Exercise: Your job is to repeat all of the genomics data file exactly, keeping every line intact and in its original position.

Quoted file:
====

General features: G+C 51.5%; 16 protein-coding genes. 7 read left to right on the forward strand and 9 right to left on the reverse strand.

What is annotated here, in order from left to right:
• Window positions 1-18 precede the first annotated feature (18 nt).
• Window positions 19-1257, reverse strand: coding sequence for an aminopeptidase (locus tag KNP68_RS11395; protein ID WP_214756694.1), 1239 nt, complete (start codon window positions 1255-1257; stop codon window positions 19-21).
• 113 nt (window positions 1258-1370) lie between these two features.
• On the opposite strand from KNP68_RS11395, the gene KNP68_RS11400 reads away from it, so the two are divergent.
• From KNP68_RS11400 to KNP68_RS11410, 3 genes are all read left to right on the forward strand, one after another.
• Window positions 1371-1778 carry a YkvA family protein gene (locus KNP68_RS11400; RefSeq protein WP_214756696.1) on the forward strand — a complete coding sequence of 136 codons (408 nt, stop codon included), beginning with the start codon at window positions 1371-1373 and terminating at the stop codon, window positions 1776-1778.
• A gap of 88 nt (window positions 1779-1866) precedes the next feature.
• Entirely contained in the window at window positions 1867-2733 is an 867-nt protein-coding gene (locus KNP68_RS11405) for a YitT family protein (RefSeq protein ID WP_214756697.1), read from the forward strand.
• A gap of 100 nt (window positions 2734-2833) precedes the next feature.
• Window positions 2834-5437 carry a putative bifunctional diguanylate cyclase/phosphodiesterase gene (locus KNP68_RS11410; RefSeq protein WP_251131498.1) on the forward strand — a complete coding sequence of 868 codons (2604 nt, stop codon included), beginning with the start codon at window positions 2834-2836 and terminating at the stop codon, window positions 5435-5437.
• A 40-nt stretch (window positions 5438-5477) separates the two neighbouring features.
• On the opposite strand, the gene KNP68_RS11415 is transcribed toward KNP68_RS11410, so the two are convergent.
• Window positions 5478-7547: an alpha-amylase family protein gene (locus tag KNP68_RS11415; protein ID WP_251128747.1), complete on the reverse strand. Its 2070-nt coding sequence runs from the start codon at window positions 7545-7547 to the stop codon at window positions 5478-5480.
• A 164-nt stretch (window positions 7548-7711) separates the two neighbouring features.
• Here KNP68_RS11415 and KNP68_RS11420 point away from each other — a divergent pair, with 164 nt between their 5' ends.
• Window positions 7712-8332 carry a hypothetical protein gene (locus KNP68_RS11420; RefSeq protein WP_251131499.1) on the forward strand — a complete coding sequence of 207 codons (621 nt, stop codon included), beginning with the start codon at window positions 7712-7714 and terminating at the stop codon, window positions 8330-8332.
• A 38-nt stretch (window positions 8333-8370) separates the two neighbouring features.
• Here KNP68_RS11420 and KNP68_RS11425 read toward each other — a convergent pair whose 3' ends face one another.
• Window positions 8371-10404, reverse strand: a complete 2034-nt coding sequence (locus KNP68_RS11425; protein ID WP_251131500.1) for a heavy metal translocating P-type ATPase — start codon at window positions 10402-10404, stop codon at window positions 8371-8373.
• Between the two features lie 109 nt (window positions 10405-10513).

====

General features: G+C 51.5%; 16 protein-coding genes. 7 read left to right on the forward strand and 9 right to left on the reverse strand.

What is annotated here, in order from left to right:
• Window positions 1-18 precede the first annotated feature (18 nt).
• Window positions 19-1257, reverse strand: coding sequence for an aminopeptidase (locus tag KNP68_RS11395; protein ID WP_214756694.1), 1239 nt, complete (start codon window positions 1255-1257; stop codon window positions 19-21).
• 113 nt (window positions 1258-1370) lie between these two features.
• On the opposite strand from KNP68_RS11395, the gene KNP68_RS11400 reads away from it, so the two are divergent.
• From KNP68_RS11400 to KNP68_RS11410, 3 genes are all read left to right on the forward strand, one after another.
• Window positions 1371-1778 carry a YkvA family protein gene (locus KNP68_RS11400; RefSeq protein WP_214756696.1) on the forward strand — a complete coding sequence of 136 codons (408 nt, stop codon included), beginning with the start codon at window positions 1371-1373 and terminating at the stop codon, window positions 1776-1778.
• A gap of 88 nt (window positions 1779-1866) precedes the next feature.
• Entirely contained in the window at window positions 1867-2733 is an 867-nt protein-coding gene (locus KNP68_RS11405) for a YitT family protein (RefSeq protein ID WP_214756697.1), read from the forward strand.
• A gap of 100 nt (window positions 2734-2833) precedes the next feature.
• Window positions 2834-5437 carry a putative bifunctional diguanylate cyclase/phosphodiesterase gene (locus KNP68_RS11410; RefSeq protein WP_251131498.1) on the forward strand — a complete coding sequence of 868 codons (2604 nt, stop codon included), beginning with the start codon at window positions 2834-2836 and terminating at the stop codon, window positions 5435-5437.
• A 40-nt stretch (window positions 5438-5477) separates the two neighbouring features.
• On the opposite strand, the gene KNP68_RS11415 is transcribed toward KNP68_RS11410, so the two are convergent.
• Window positions 5478-7547: an alpha-amylase family protein gene (locus tag KNP68_RS11415; protein ID WP_251128747.1), complete on the reverse strand. Its 2070-nt coding sequence runs from the start codon at window positions 7545-7547 to the stop codon at window positions 5478-5480.
• A 164-nt stretch (window positions 7548-7711) separates the two neighbouring features.
• Here KNP68_RS11415 and KNP68_RS11420 point away from each other — a divergent pair, with 164 nt between their 5' ends.
• Window positions 7712-8332 carry a hypothetical protein gene (locus KNP68_RS11420; RefSeq protein WP_251131499.1) on the forward strand — a complete coding sequence of 207 codons (621 nt, stop codon included), beginning with the start codon at window positions 7712-7714 and terminating at the stop codon, window positions 8330-8332.
• A 38-nt stretch (window positions 8333-8370) separates the two neighbouring features.
• Here KNP68_RS11420 and KNP68_RS11425 read toward each other — a convergent pair whose 3' ends face one another.
• Window positions 8371-10404, reverse strand: a complete 2034-nt coding sequence (locus KNP68_RS11425; protein ID WP_251131500.1) for a heavy metal translocating P-type ATPase — start codon at window positions 10402-10404, stop codon at window positions 8371-8373.
• Between the two features lie 109 nt (window positions 10405-10513).